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Proceedings of the American Catholic Philosophical Association

Volume 88, 2014

Dispositions, Habits, and Virtues

Susan Haack
Pages 27-47
DOI: 10.5840/acpaproc2015111625

Credulity and Circumspection
Epistemological Character and the Ethics of Belief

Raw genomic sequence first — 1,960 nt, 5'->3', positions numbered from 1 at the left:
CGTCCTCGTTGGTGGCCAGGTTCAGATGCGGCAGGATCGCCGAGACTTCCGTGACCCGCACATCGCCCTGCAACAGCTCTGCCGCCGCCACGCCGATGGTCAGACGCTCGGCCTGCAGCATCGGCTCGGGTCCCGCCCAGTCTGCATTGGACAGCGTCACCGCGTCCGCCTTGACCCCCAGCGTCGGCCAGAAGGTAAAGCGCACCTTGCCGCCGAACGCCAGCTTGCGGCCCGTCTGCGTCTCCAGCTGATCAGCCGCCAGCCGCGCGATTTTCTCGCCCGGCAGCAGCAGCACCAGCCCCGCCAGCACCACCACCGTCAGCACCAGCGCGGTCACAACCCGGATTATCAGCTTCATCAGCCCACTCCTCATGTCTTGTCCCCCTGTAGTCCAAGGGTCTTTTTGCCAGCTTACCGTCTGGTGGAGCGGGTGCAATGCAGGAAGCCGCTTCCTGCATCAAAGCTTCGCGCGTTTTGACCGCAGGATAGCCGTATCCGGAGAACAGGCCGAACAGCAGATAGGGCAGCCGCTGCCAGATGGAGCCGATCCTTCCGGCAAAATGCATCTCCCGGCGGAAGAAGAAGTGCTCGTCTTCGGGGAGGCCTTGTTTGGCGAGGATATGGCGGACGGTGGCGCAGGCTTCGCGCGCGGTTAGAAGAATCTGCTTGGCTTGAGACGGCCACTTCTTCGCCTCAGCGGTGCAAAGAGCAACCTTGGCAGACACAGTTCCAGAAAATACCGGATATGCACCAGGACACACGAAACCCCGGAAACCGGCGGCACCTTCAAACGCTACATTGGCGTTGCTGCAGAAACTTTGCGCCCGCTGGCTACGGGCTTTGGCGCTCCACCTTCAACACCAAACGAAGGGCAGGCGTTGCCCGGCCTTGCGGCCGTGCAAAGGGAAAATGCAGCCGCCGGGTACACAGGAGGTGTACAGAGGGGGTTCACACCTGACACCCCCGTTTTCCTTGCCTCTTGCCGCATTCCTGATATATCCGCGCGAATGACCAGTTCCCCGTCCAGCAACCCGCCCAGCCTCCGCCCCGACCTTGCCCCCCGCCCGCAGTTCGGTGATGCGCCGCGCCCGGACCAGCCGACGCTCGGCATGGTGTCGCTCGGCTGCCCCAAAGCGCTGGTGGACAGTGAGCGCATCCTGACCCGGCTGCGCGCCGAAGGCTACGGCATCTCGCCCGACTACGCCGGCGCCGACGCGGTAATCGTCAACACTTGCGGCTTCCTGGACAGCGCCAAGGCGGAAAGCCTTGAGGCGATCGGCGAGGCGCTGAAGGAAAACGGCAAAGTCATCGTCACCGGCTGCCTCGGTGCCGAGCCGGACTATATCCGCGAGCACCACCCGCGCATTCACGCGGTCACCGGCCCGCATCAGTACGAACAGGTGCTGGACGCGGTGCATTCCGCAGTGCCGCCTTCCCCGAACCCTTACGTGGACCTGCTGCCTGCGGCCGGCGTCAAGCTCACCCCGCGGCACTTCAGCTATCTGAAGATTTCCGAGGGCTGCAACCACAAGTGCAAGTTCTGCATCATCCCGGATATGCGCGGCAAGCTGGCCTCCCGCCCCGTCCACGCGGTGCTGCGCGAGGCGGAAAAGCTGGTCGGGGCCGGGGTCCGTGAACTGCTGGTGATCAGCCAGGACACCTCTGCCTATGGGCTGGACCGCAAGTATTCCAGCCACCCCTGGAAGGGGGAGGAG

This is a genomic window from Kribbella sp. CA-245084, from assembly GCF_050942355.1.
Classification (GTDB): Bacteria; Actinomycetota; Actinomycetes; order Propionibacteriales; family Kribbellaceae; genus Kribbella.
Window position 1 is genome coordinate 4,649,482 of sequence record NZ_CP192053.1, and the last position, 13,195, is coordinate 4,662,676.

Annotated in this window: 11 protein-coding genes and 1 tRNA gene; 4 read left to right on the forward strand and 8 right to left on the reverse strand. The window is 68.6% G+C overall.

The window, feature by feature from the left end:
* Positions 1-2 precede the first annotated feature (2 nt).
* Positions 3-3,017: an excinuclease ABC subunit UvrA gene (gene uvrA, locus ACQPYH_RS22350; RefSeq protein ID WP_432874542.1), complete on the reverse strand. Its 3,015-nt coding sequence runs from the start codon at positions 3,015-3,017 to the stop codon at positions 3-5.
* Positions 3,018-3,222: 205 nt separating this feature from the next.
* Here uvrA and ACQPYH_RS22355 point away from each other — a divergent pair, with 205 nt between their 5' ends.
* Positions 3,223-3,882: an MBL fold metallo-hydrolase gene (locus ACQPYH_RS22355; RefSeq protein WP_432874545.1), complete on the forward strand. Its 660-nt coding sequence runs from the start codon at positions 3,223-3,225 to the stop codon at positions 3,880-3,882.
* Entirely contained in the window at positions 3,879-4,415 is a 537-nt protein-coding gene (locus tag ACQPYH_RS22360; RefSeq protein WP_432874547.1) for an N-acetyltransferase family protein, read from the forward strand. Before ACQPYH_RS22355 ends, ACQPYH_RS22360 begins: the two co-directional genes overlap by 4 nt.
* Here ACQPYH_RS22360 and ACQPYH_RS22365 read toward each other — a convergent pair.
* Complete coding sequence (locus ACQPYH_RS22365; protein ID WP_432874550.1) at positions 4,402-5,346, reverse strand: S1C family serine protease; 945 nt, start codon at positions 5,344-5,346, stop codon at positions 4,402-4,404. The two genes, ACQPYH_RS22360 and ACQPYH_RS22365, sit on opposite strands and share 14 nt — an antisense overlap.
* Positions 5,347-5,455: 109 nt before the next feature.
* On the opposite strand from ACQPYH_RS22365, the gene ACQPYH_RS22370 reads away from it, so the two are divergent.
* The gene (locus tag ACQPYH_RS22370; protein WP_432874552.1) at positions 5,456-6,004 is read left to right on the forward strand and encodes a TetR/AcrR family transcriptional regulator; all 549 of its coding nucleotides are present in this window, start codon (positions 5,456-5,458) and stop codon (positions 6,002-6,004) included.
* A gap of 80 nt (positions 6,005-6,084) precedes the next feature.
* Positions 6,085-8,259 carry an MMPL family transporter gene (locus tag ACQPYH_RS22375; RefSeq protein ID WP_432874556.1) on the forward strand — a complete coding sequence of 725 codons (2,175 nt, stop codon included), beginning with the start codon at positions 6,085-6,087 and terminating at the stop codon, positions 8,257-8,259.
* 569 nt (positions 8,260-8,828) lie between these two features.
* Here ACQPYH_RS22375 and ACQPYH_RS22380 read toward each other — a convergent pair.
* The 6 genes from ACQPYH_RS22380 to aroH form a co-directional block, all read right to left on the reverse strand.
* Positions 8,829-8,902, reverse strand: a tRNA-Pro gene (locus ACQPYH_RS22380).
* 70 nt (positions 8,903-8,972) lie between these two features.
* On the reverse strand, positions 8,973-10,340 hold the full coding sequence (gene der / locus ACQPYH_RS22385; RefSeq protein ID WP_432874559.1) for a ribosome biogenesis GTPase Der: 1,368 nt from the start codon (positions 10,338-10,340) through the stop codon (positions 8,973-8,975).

The purpose of this paper is, first, to get clear about what credulity is, and why it’s an epistemological vice (§ 1); then, to explore the various forms this vice takes, including its perhaps surprising manifestation as a form of scientism (§ 2); next, to suggest why credulity poses dangers not only to individuals, but also to society at large—including, specifically, the legal system and the academy (§ 3); and, finally, to sketch some ways to curb credulity and foster circumspection in ourselves and others, especially our students (§ 4). In the process it will take up issues about the nature of belief, the determinants of the quality of evidence, synechism, science, scientism, testimony, expertise, and evidence-sharing as well as questions about the ethics of belief and the demands of education.

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